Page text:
By Lori Lansens


The year is 2024. Rory Anne Miller and her best friend are on the run after they are accused of bombing their posh Californian high school during an American Virtue Ball. There’s a bounty on their heads and a social media storm of trolls flying around them, not to mention a posse of law enforcement, attack helicopters and drones trying to track them down. Rory’s mom, a social activist and lawyer, has been arrested and implicated in her daughter’s alleged crimes while her estranged father cooperates with authorities.

This Little Light exists in a universe of gated communities, born-again Christians, Probationary Citizens (once known as “Dreamers”), re-criminalized abortion and birth control, teenage virginity oaths and something called the Red Market, which is either a Conservative bogey-man created to further polarize the “base” or a criminal network making money from selling unwanted babies to whomever wants them and fetal tissue to cosmetics and drug companies.

Rory is cynical and scared, furious and scathing, betrayed and looking for something or someone to trust. What she has to say about men lining up to keep women in their place, and about the ways women collaborate in their own undermining, is fierce, funny, sad and true.


Lori Lansens was a successful screenwriter before she burst onto the literary scene in 2002 with her first novel, Rush Home Road. Translated into 12 languages and published in 15 countries, Rush Home Road received rave reviews around the world. Her follow-up novel, The Girls, was an international success as well. Rights were sold in 20 territories and it was featured as a book club pick by Richard & Judy in the UK, selling 300,000 copies. Her book The Wife’s Tale was a national bestseller. Born and raised in Chatham, Ontario, Lori now makes her home in the Santa Monica Mountains with her husband and two children.


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By Sharon Dukett


It’s 1971 in Connecticut, and sixteen-year-old Sharon’s parents think that because she’s a girl, she should become a clerical office worker after high school and live at home until she marries and has a family. But Sharon wants to join the hippies and be part of the changing society, so she leaves home and heads to California.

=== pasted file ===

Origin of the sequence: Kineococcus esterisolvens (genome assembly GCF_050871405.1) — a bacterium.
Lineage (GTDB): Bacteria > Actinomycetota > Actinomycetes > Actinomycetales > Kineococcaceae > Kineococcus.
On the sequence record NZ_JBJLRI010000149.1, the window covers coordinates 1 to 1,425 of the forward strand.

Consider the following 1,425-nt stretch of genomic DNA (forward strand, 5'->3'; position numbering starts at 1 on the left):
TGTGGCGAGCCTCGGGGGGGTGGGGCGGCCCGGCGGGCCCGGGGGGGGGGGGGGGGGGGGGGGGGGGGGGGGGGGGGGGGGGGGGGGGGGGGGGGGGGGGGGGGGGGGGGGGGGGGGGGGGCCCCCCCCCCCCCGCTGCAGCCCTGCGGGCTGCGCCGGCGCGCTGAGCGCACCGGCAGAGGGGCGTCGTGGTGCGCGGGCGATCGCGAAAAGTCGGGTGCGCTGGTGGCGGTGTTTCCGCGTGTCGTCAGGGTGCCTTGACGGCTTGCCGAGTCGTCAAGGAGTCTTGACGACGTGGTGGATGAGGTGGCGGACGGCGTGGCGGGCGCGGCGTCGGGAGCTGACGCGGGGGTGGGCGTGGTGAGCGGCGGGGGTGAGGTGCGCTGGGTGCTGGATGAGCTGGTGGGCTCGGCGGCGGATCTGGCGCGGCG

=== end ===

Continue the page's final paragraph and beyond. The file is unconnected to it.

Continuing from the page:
Sharon is thrown into an adult world for which she is unprepared, and she embarks on a precarious journey amid the 1970s counterculture. On her various adventures across the country and while living on a commune, with friends and lovers filtering in and out of her life, she realizes she must learn quickly in order to survive ― as well as figure out a way to reconcile her developing spirituality with her Catholic upbringing.

In this colorful memoir, Sharon reflects upon the changes that reshaped her during the 1970s women’s movement, and how they have transformed society’s expectations for girls and women today ― through it all, sharing moments of triumph, joy, love and awakening.


Sharon Dukett has been a computer programmer, deputy director in state government, cocktail waitress, project manager (PMP certified) and she has designed and embroidered handmade clothing. She travels extensively using loyalty points and avoiding tourist traps. She and her husband live in central Connecticut in a house he built that overlooks the Connecticut River — the house where they raised their family.

When not writing or blogging, she is reading, skiing, biking, golfing, spending time with family and friends, creating clutter and committing to more activities than she probably should. She loves reading memoirs from a variety of backgrounds to learn how others feel, experience life, and deal with their struggles. No Rules is her debut memoir.


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By Glenn Aparicio Parry 


To recreate a whole and sacred America, it is important to piece together the forgotten fragments of history that are currently keeping the country divided. Just as a traditional Native American potter begins a new pot with shards of old pots — honoring the ancestors, bringing the energies of the past into the present — Original Politics re-constellates the nation as a whole out of the seemingly disparate shards from our origins.

Original Politics convincingly demonstrates how the best aspects of the founding vision of America were inspired, or directly appropriated, from living Native American cultures: concepts such as natural rights, liberty and egalitarian justice.

Native America has inspired what Parry sees as the sacred purpose of the nation: bringing all the world’s peoples together on one soil in a harmonious cultural mosaic of unity in diversity.

Original Politics is ultimately about respecting all forms of life and all forms of political expression as different aspects of one whole. It is a reclamation project that brings people, land, and nation together as one. The overall effect of the book is profoundly healing.


Glenn Aparicio Parry, PhD, of Basque, Aragon Spanish and Jewish descent, is the author of the Nautilus award-winning book, Original Thinking: A Radical Revisioning of Time, Humanity, and Nature, and an educator, ecopsychologist and political philosopher whose passion is to reform thinking and society into a coherent, cohesive whole.

The founder and past president of the SEED Institute, Parry is currently the director of a grass-roots think tank, the Circle for Original Thinking. Parry organized and participated in the groundbreaking Language of Spirit conferences from 1999-2011 that brought together Native and Western scientists in dialogue, moderated by Leroy Little Bear. He has appeared in several documentary films.


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By Nancy Herkness


She’s small-town business. He’s Manhattan high finance. Together they ignite in a novel about unexpected love and danger.